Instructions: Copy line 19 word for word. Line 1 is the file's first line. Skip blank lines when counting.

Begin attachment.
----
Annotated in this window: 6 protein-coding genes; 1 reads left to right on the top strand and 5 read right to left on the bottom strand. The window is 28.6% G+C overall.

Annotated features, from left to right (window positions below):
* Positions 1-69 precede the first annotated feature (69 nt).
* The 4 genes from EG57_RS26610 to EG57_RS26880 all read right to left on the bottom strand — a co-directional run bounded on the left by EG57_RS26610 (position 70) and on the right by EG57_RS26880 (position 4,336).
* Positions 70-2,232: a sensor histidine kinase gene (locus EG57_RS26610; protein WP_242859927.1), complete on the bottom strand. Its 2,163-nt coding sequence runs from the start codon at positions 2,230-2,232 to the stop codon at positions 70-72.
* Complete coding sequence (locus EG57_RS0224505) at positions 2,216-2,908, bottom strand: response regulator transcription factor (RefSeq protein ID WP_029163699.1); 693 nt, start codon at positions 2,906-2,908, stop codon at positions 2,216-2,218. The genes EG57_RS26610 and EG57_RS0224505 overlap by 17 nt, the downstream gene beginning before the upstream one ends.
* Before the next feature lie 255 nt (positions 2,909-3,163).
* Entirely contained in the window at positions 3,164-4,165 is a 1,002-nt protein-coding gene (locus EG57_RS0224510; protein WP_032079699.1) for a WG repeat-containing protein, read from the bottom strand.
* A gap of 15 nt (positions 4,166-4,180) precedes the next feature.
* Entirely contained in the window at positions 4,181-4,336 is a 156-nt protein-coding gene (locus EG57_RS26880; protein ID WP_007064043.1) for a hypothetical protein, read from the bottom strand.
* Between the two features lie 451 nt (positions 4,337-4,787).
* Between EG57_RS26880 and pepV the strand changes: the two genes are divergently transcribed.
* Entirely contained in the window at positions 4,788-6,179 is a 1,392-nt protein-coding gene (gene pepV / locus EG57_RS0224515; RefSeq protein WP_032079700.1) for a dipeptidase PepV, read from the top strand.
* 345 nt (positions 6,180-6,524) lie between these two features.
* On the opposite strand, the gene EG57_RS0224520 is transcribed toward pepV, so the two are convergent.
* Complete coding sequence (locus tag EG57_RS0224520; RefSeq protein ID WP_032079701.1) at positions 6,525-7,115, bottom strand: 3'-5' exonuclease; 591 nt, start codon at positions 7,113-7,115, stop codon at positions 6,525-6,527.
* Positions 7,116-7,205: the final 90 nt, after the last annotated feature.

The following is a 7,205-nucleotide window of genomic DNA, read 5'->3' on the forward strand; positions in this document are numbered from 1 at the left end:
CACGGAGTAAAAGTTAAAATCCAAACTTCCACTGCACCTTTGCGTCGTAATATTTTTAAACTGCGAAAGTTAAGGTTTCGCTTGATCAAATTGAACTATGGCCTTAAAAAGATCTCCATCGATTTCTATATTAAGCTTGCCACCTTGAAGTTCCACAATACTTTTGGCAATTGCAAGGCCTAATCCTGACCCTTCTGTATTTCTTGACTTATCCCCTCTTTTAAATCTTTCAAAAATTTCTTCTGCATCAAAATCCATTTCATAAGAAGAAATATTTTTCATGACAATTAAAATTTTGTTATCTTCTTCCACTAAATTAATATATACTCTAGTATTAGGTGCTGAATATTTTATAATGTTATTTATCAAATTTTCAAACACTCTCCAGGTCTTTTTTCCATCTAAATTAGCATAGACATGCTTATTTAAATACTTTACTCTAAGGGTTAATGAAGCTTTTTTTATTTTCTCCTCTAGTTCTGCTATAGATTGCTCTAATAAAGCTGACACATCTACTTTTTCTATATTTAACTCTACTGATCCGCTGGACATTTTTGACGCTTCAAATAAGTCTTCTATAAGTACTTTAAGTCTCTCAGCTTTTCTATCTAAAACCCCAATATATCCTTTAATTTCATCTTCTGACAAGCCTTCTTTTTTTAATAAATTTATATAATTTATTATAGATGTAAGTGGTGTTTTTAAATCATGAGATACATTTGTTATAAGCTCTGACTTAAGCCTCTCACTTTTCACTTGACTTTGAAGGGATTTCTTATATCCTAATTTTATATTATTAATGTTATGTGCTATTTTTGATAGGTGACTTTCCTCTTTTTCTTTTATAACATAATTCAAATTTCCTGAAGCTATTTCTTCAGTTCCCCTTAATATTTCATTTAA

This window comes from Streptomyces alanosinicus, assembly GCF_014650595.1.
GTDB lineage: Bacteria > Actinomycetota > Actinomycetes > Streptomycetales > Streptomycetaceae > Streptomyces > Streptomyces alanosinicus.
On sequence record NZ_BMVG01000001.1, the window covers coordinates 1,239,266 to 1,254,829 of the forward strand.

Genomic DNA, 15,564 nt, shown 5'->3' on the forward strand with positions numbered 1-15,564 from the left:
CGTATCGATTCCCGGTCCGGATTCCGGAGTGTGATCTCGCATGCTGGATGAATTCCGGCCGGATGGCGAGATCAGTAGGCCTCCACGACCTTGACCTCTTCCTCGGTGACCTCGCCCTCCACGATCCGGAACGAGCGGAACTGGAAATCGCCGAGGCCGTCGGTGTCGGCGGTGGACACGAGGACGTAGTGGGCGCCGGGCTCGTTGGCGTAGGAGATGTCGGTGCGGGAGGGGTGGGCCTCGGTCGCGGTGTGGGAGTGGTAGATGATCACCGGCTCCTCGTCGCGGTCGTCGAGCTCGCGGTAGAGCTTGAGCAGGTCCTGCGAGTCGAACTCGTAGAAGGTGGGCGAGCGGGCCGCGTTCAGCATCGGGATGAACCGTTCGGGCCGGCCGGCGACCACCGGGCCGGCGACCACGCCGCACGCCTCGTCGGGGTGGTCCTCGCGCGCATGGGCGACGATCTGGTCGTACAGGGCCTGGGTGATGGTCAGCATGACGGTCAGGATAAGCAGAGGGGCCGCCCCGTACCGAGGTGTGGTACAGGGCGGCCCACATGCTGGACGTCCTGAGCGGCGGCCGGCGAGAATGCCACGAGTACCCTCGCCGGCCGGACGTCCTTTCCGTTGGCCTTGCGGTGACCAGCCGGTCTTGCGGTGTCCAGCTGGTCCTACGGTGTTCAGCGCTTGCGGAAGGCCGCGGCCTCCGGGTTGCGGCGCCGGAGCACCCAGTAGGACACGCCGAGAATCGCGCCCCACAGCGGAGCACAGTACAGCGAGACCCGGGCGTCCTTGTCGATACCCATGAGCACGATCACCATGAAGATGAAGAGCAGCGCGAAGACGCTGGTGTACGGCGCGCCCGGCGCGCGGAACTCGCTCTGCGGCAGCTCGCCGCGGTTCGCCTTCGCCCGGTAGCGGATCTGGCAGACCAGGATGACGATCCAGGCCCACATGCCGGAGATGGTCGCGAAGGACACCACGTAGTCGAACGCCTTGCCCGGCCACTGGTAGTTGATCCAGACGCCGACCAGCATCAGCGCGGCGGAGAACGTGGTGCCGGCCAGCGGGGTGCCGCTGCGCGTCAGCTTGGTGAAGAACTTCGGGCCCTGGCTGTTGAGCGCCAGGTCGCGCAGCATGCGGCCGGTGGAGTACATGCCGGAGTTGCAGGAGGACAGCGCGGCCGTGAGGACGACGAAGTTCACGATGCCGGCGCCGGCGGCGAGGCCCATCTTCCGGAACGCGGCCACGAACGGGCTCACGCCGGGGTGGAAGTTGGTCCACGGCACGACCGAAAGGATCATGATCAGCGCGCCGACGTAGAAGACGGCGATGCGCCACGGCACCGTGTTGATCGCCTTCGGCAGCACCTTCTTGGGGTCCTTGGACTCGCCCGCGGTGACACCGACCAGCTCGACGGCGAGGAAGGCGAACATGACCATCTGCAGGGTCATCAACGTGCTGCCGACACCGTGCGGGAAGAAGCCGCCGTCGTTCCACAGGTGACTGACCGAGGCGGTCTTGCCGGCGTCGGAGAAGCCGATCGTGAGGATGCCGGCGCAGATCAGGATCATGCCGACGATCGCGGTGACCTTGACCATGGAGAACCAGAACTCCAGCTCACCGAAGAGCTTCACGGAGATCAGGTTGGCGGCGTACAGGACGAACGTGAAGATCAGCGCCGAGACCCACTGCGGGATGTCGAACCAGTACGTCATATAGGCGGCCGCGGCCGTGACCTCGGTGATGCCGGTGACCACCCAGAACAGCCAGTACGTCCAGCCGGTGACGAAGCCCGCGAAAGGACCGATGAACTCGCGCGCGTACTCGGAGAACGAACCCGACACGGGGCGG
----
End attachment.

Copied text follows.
CACGGAGTAAAAGTTAAAATCCAAACTTCCACTGCACCTTTGCGTCGTAATATTTTTAAACTGCGAAAGTTAAGGTTTCGCTTGATCAAATTGAACTATGGCCTTAAAAAGATCTCCATCGATTTCTATATTAAGCTTGCCACCTTGAAGTTCCACAATACTTTTGGCAATTGCAAGGCCTAATCCTGACCCTTCTGTATTTCTTGACTTATCCCCTCTTTTAAATCTTTCAAAAATTTCTTCTGCATCAAAATCCATTTCATAAGAAGAAATATTTTTCATGACAATTAAAATTTTGTTATCTTCTTCCACTAAATTAATATATACTCTAGTATTAGGTGCTGAATATTTTATAATGTTATTTATCAAATTTTCAAACACTCTCCAGGTCTTTTTTCCATCTAAATTAGCATAGACATGCTTATTTAAATACTTTACTCTAAGGGTTAATGAAGCTTTTTTTATTTTCTCCTCTAGTTCTGCTATAGATTGCTCTAATAAAGCTGACACATCTACTTTTTCTATATTTAACTCTACTGATCCGCTGGACATTTTTGACGCTTCAAATAAGTCTTCTATAAGTACTTTAAGTCTCTCAGCTTTTCTATCTAAAACCCCAATATATCCTTTAATTTCATCTTCTGACAAGCCTTCTTTTTTTAATAAATTTATATAATTTATTATAGATGTAAGTGGTGTTTTTAAATCATGAGATACATTTGTTATAAGCTCTGACTTAAGCCTCTCACTTTTCACTTGACTTTGAAGGGATTTCTTATATCCTAATTTTATATTATTAATGTTATGTGCTATTTTTGATAGGTGACTTTCCTCTTTTTCTTTTATAACATAATTCAAATTTCCTGAAGCTATTTCTTCAGTTCCCCTTAATATTTCATTTAA